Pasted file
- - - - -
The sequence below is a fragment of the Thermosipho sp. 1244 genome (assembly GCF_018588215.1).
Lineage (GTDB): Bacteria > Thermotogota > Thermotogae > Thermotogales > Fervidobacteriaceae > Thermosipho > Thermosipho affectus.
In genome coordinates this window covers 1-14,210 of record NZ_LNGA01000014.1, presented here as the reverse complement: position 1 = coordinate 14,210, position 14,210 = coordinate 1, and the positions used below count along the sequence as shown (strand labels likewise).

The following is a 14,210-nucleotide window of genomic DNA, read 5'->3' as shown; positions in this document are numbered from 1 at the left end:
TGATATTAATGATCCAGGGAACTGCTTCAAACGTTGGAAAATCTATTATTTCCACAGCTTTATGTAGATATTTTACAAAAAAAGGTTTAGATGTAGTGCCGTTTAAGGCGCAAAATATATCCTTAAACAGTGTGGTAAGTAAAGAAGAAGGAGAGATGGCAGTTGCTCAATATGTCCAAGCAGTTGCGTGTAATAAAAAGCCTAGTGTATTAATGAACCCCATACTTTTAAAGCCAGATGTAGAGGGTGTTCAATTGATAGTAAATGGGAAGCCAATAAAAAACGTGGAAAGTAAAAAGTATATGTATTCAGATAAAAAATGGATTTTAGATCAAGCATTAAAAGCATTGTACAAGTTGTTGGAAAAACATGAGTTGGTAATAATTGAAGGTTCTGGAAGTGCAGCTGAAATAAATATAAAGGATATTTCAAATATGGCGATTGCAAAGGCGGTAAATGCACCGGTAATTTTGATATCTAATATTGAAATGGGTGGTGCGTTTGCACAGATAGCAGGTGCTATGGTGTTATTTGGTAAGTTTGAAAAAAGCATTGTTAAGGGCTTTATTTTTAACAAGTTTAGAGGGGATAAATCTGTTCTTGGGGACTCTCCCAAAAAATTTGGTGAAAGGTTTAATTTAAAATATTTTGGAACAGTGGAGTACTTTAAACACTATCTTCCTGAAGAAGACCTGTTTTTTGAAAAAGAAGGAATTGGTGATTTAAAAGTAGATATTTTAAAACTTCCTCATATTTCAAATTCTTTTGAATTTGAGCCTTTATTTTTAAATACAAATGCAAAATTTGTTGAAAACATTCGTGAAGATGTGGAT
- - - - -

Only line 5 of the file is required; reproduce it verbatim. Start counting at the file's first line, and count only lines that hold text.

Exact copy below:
TGATATTAATGATCCAGGGAACTGCTTCAAACGTTGGAAAATCTATTATTTCCACAGCTTTATGTAGATATTTTACAAAAAAAGGTTTAGATGTAGTGCCGTTTAAGGCGCAAAATATATCCTTAAACAGTGTGGTAAGTAAAGAAGAAGGAGAGATGGCAGTTGCTCAATATGTCCAAGCAGTTGCGTGTAATAAAAAGCCTAGTGTATTAATGAACCCCATACTTTTAAAGCCAGATGTAGAGGGTGTTCAATTGATAGTAAATGGGAAGCCAATAAAAAACGTGGAAAGTAAAAAGTATATGTATTCAGATAAAAAATGGATTTTAGATCAAGCATTAAAAGCATTGTACAAGTTGTTGGAAAAACATGAGTTGGTAATAATTGAAGGTTCTGGAAGTGCAGCTGAAATAAATATAAAGGATATTTCAAATATGGCGATTGCAAAGGCGGTAAATGCACCGGTAATTTTGATATCTAATATTGAAATGGGTGGTGCGTTTGCACAGATAGCAGGTGCTATGGTGTTATTTGGTAAGTTTGAAAAAAGCATTGTTAAGGGCTTTATTTTTAACAAGTTTAGAGGGGATAAATCTGTTCTTGGGGACTCTCCCAAAAAATTTGGTGAAAGGTTTAATTTAAAATATTTTGGAACAGTGGAGTACTTTAAACACTATCTTCCTGAAGAAGACCTGTTTTTTGAAAAAGAAGGAATTGGTGATTTAAAAGTAGATATTTTAAAACTTCCTCATATTTCAAATTCTTTTGAATTTGAGCCTTTATTTTTAAATACAAATGCAAAATTTGTTGAAAACATTCGTGAAGATGTGGAT